Plenty of kids are waiting in line as soon as one becomes available. There’s babies being born every day who come under your responsibility. Kids in desperate need, just waiting for someone to put their hand up and volunteer to love them and care for them while their families can’t or won’t.

You might get a respite offer from another region. You are a pretty important person after all. If you do, would you mind driving 2+ hours or so to drop him off, then go get him again afterwards? You’ll need to use your own personal car for that. If you’d like to get reimbursed for the fuel, there’s a form that you submit, that goes into a black hole. You might hear back sometime next year but you probably will have axed those kind of supports by then, so I wouldn’t bother.

That’s about it. You’ll be right! He’s only five and it’s not like he’s in a wheelchair or anything. I’ll miss him, but I’m trusting you to do the right thing and look after him. I’ve got to get myself off to the rally protesting your pathetic and callous disregard for the people with disabilities in Queensland.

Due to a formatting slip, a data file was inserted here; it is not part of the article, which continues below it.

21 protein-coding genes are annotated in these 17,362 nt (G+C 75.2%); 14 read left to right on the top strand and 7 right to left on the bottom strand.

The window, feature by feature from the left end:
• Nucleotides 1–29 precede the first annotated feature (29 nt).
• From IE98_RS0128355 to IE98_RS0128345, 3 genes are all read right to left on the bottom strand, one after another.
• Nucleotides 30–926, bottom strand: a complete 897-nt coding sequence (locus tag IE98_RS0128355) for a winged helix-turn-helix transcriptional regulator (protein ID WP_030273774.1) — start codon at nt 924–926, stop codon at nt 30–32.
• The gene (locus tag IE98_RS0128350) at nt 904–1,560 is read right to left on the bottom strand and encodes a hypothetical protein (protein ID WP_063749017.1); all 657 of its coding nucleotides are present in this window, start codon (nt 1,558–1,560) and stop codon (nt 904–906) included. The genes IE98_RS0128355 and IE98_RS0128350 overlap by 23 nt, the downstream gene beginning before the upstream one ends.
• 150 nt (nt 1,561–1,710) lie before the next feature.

Latest News: Great news – NDIS launches looking positive for NSW, VIC, SA, ACT, TAS. “My Way” in WA. QUEENSLANDERS – hit your keyboards and tell Qld State MPs what you think about your state government’s priorities.

http://www.parliament.qld.gov.au/members/current/list/

Hip Hip Hooray

A quick update. It is 15 degrees (59f) has been raining for 2 days solid and tonight we are driving off to spend a few days at the beach as a part of our mid-year school holidays. I actually love doing off season activities, so we’ll wear our rain jackets and enjoy the empty beach. Being an optimist, I’m sure we’ll also get some beautiful clear crisp days as well. Fingers crossed.

It’s been busy on the home front. Baby J is now one year old! Not only that, but last night he took his first wobbly, unaided steps and today he is walking across the room. Go baby go!